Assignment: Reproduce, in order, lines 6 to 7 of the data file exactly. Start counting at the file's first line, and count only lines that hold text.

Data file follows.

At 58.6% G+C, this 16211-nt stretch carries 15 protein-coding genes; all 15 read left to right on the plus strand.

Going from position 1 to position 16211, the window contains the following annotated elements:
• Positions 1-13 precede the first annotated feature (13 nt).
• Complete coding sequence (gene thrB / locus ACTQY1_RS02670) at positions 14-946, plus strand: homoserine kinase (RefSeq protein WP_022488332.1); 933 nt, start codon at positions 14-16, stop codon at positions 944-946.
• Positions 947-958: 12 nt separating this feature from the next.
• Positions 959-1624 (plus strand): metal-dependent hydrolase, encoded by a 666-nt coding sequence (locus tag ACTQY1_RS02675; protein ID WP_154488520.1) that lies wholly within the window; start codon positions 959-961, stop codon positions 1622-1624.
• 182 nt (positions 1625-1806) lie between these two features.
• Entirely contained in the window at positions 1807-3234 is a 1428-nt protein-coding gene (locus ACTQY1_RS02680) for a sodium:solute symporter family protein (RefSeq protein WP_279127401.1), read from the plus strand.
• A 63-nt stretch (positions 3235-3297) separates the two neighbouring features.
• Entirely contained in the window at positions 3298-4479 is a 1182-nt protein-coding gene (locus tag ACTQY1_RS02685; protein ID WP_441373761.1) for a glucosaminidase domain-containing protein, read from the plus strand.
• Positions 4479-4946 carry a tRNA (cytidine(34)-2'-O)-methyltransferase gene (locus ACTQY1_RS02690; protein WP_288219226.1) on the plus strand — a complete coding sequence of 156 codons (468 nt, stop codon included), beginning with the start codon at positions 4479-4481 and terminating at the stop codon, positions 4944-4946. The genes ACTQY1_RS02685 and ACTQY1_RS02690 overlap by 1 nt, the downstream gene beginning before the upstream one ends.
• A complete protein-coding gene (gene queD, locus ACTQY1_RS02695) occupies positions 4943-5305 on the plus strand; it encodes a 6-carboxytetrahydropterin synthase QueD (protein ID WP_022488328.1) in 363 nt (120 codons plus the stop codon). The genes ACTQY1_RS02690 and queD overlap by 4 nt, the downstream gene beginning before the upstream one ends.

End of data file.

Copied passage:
• Positions 959-1624 (plus strand): metal-dependent hydrolase, encoded by a 666-nt coding sequence (locus tag ACTQY1_RS02675; protein ID WP_154488520.1) that lies wholly within the window; start codon positions 959-961, stop codon positions 1622-1624.
• 182 nt (positions 1625-1806) lie between these two features.